Critically speaking, the DAB and FTU have made relatively weak demands on the improvement of the people’s livelihood. Neither the DAB nor the FTU talks about income redistribution in the form of reviewing the current tax system that remains lopsided in favor of the very rich people. FTU representatives have not suggested any concrete amount of unemployment benefits and their related mechanism. Most importantly, both DAB and FTU have not discussed a much shorter waiting time for those poor and the needy who applied for public housing units. 

The phenomenon of the Cube Hospital, where rooms are much larger and spacious than the current cage homes and sub-divided units in which the very poor people are residing, shows that the predicament of many poor people in 2022 is parallel to those people living in squatter huts in colonial Hong Kong during the 1960s and 1970s. During the apex of Omicron attack in March, many people living in sub-divided units were helpless and could easily get infected in crowdy environment. 

Although the Liaison Office’s director Luo Huining visited a sub-divided flat in Mongkok in September 2021, there has been no drastic change in the HKSAR government’s policy toward these sub-divided units except for the imposition of rental control. 

Ideally, John Lee’s policy platform, if it is result-oriented, would have to deal with the existence and proliferation of sub-divided units in a far more determined and effective manner.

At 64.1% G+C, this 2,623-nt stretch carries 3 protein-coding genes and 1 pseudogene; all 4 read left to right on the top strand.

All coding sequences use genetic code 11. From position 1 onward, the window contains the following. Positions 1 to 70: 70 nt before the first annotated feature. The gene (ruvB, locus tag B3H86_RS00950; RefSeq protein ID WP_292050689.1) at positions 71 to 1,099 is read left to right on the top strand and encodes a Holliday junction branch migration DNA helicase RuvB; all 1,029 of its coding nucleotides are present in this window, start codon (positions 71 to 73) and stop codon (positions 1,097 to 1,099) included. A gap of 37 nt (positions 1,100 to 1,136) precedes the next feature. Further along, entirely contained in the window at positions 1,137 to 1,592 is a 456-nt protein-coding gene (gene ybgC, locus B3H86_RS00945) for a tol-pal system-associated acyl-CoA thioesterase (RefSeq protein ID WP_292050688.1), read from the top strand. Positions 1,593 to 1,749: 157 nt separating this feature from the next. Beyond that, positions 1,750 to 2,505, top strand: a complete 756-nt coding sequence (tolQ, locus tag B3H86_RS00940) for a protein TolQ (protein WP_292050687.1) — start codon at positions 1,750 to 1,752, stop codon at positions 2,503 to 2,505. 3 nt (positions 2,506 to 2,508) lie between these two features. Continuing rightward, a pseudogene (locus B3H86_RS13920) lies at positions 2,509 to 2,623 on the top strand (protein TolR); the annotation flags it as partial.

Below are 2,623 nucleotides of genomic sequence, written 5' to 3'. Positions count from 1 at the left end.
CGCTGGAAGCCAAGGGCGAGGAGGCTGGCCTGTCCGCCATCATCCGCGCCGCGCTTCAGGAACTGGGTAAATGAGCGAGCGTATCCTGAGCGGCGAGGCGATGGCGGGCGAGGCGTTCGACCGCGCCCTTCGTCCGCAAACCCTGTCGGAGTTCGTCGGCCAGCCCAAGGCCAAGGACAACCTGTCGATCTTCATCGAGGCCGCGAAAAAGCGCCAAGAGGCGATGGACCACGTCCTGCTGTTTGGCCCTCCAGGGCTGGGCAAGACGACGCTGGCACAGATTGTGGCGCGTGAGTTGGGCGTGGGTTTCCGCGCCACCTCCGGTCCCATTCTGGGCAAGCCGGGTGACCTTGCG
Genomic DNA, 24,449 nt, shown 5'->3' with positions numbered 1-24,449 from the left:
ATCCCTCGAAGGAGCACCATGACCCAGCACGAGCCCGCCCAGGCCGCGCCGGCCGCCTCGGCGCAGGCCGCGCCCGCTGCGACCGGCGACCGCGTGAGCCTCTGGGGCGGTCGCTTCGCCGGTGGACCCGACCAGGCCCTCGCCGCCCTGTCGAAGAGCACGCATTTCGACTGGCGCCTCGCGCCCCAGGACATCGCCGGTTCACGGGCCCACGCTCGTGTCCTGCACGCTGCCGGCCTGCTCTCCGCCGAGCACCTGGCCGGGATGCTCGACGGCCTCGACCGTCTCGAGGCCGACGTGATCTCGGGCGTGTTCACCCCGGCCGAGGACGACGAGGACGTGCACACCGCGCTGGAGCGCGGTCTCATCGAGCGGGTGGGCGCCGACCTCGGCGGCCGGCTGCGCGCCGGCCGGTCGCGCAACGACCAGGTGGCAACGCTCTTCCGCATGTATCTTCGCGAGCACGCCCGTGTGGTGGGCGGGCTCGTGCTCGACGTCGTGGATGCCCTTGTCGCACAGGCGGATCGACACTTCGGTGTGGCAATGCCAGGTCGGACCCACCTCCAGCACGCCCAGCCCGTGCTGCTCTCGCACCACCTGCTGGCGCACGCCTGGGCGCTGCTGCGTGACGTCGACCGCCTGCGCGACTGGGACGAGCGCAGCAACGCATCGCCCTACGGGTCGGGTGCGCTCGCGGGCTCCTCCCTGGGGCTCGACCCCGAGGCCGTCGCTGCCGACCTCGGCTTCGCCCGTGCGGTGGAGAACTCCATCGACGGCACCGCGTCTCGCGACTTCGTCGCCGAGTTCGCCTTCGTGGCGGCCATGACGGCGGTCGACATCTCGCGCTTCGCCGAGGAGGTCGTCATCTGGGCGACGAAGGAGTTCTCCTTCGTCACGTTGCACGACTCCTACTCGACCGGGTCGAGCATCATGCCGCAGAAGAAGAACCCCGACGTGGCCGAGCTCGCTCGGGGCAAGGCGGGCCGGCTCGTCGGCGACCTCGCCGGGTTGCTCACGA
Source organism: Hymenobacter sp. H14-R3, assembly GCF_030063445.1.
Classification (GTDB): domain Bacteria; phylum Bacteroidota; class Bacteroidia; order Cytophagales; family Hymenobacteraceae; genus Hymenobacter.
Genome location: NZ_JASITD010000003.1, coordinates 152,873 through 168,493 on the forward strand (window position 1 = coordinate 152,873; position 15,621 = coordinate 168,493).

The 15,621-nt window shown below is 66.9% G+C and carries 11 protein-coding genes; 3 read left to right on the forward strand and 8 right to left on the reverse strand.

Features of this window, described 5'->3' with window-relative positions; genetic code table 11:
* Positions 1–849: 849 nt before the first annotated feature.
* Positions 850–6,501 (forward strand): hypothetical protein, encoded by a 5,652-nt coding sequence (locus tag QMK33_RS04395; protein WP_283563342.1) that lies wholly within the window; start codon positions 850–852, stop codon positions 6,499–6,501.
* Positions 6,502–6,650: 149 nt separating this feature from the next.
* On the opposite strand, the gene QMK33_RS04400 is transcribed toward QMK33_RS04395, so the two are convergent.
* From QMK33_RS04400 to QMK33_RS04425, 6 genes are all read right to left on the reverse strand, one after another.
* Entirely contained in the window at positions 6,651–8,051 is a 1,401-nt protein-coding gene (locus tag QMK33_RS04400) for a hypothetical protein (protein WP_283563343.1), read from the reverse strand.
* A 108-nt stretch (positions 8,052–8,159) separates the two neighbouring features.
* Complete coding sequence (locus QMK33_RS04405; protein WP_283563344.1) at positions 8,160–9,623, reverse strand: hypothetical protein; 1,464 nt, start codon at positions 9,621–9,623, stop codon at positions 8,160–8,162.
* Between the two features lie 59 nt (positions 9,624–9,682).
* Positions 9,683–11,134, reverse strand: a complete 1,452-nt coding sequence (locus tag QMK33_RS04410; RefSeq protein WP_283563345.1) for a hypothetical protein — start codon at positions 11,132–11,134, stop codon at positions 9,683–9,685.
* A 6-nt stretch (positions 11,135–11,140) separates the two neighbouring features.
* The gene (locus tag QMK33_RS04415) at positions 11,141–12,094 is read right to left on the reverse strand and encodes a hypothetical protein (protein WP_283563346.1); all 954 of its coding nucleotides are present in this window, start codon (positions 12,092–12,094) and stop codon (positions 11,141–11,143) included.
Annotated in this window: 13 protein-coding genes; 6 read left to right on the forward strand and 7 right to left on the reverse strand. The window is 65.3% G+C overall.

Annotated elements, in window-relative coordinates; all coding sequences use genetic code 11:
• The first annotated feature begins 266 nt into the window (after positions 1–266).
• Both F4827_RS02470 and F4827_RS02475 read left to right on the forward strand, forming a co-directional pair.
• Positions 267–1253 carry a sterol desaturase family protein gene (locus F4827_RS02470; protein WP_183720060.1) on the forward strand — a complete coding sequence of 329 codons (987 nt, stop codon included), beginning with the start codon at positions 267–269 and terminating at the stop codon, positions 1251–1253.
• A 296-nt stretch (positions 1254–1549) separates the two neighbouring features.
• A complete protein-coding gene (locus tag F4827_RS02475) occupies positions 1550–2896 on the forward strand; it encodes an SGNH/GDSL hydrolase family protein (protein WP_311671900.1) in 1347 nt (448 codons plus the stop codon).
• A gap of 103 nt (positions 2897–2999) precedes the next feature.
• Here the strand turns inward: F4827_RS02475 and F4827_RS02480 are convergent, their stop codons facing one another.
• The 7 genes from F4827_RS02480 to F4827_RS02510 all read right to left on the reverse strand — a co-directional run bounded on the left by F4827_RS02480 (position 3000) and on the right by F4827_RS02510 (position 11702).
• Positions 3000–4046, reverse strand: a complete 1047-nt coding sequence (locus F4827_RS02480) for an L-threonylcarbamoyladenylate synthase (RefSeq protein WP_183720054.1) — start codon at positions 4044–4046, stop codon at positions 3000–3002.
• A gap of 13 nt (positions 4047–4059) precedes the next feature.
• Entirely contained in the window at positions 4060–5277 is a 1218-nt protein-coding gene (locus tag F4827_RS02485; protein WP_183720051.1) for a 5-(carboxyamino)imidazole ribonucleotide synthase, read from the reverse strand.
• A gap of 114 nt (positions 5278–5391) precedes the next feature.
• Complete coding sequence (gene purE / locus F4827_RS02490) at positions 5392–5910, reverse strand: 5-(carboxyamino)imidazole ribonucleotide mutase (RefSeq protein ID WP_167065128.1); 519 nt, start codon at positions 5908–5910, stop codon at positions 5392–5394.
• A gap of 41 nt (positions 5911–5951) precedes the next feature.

John Lee has already mentioned a number of policy issues that he will tackle: a legislation on Article 23 of the Basic Law, and the addition of a few policy secretaries and bureaus to the existing government structures (including Secretary for Culture, Sports and Tourism; Secretary for Environment and Ecology; Secretary for Medical and Health Affairs; Secretary for Home and Youth Affairs, Secretary for Housing, Secretary for Innovation Technology and Industry; and Secretary for Transport and Logistics). 

(220406) — HONG KONG, April 6, 2022 (Xinhua) — John Lee, chief secretary for administration of the Hong Kong Special Administrative Region (HKSAR) government, attends a press conference in Hong Kong, south China, April 6, 2022. Lee tendered his resignation on Wednesday, saying he plans to run for the upcoming election of the HKSAR’s sixth-term chief executive. (Xinhua/Lui Siu Wai)